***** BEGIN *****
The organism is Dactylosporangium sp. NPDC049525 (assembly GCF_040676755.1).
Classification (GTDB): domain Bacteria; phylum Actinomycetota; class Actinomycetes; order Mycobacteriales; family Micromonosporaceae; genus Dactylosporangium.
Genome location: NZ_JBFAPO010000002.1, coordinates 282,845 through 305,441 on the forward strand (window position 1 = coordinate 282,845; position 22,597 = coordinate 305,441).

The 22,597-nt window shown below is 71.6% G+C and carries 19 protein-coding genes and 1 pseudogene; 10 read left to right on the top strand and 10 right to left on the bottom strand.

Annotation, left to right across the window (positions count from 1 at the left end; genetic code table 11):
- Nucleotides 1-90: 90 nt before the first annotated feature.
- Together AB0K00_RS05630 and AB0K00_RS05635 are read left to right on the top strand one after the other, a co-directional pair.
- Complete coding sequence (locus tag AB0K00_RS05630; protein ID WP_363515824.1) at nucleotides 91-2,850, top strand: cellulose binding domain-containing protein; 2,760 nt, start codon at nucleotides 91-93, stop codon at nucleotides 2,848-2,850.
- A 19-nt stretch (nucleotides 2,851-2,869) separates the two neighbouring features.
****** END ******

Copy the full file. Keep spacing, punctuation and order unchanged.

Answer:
The organism is Dactylosporangium sp. NPDC049525 (assembly GCF_040676755.1).
Classification (GTDB): domain Bacteria; phylum Actinomycetota; class Actinomycetes; order Mycobacteriales; family Micromonosporaceae; genus Dactylosporangium.
Genome location: NZ_JBFAPO010000002.1, coordinates 282,845 through 305,441 on the forward strand (window position 1 = coordinate 282,845; position 22,597 = coordinate 305,441).

The 22,597-nt window shown below is 71.6% G+C and carries 19 protein-coding genes and 1 pseudogene; 10 read left to right on the top strand and 10 right to left on the bottom strand.

Annotation, left to right across the window (positions count from 1 at the left end; genetic code table 11):
- Nucleotides 1-90: 90 nt before the first annotated feature.
- Together AB0K00_RS05630 and AB0K00_RS05635 are read left to right on the top strand one after the other, a co-directional pair.
- Complete coding sequence (locus tag AB0K00_RS05630; protein ID WP_363515824.1) at nucleotides 91-2,850, top strand: cellulose binding domain-containing protein; 2,760 nt, start codon at nucleotides 91-93, stop codon at nucleotides 2,848-2,850.
- A 19-nt stretch (nucleotides 2,851-2,869) separates the two neighbouring features.